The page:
140 - You know, that thing, Whatchamacallit?
When learning Japanese, sometimes it seems like there will never be an end, or a "light at the end of the tunnel," so to speak. As soon as you think you have mastered one part of the language, another pops up to show you just how much you really don’t know. Sometimes, it can seem endless.
The good news is that there are a few things that have an end. Like grammar. Once you have mastered grammar up to an N1 level, there really isn’t much left for you to learn. Yeah, of course you will occasionally run into slang or something you forgot, but there will be a point in your studies where grammar isn’t so important anymore.
I also feel this way, a bit, about kanji. Of course, if you want to read old texts and know the meaning of the kanji used in the names of every city in Japan, it can be an endless process. But for the most part, once you know around 2000, you can easily go through a day in Japan and recognize every kanji you see.
Unfortunately, there is absolutely no end for vocabulary. Just like how you still run into English words you don’t know occasionally, Japanese vocabulary is absolutely endless.
But don’t get discouraged! Once you have a base vocabulary, there are ways to say pretty much anything you want to say with a few simple tricks. When you get tongue tied, when a word isn’t coming to you, or even when you simply don’t know a word at all, there is always a way to keep the conversation flowing.
The first way is to simply describe the word you are thinking of, using ～もの and ～こと.
～もの is used for nouns, and ～こと is used for verbs.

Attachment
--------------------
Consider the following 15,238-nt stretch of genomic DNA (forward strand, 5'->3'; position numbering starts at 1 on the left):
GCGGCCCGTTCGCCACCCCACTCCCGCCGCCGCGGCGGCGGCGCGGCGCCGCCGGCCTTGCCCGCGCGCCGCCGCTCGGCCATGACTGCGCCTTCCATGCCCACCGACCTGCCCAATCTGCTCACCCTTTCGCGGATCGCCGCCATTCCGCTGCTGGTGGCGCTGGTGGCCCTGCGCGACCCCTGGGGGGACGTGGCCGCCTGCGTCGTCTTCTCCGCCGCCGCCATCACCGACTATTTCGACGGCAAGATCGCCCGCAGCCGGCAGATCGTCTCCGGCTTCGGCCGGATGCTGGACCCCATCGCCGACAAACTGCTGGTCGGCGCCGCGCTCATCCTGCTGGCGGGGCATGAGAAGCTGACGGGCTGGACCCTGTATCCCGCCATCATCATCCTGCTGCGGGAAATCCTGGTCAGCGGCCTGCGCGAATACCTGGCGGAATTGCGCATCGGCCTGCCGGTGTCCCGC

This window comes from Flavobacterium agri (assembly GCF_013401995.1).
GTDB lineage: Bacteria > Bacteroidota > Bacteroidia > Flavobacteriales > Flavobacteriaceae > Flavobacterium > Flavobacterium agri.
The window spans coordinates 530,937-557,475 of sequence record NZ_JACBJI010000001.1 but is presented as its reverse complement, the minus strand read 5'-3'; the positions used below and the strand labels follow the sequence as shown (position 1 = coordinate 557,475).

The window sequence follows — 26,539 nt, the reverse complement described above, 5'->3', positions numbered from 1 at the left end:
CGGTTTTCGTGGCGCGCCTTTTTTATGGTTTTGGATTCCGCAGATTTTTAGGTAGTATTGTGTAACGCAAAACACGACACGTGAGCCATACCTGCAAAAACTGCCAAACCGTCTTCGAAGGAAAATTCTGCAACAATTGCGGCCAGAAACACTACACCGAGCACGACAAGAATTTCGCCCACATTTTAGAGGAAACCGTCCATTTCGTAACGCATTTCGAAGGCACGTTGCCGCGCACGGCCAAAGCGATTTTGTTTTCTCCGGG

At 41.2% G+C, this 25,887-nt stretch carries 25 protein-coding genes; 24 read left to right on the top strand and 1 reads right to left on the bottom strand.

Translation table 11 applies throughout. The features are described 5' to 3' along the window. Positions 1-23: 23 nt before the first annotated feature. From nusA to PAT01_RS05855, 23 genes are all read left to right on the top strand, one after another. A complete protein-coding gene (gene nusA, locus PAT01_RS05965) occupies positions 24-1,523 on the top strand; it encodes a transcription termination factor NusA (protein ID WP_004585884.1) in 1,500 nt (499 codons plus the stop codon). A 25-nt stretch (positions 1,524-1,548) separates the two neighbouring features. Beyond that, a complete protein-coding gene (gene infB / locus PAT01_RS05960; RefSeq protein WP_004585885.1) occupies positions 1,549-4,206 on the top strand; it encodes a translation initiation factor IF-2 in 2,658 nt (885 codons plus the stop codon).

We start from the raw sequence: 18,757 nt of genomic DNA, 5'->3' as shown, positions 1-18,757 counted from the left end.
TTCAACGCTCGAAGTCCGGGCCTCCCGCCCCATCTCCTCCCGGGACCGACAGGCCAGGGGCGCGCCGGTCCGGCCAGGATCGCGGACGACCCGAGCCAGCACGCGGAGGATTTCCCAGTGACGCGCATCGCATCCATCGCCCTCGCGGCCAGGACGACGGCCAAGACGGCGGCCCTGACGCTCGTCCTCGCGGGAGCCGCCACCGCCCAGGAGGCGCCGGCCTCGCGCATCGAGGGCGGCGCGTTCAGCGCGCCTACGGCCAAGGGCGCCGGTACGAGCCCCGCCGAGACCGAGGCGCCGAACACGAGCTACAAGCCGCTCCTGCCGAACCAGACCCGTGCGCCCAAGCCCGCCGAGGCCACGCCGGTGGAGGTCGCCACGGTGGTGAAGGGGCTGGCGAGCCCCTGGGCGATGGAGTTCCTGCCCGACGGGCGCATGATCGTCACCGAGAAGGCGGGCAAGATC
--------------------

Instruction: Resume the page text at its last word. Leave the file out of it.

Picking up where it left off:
So, to start simple, if you can’t think of the word for “hat” 帽子（
If you want to be more casual, you can use 何だっけ（なんだっけ）. This is used in casual conversation in two ways.
The first is asking your speaking partner for a word, name, or phrase, and the second is to say to yourself; the same way we use “whatchamacallit” or “thingamajig.”
あの ひと の なまえ なんだっけ？
What is that person’s name, again?
Literally: “that + person + の + name + what is it?”
あれ なんだっけ… ググる か
What is that thingamajig...I should google it.
Literally: “that + thingamajig + ... + google + か”
Note: Yes, the Japanese do use ググる as a verb. It can be conjugated, too: ググってください (please Google it).
Even if you have a limited vocabulary, don’t give up when you run into a word you don’t know how to say. Try using some of these tricks to keep your conversation flowing. Those who rely on their Japanese skills, instead of giving up and saying the word in English, will go a lot further and be able to speak much more confidently. Try practicing a few sentences with these expressions so you can be ready when you run into vocabulary you don’t know.
This lesson was written by Cassy L., a guest contributor: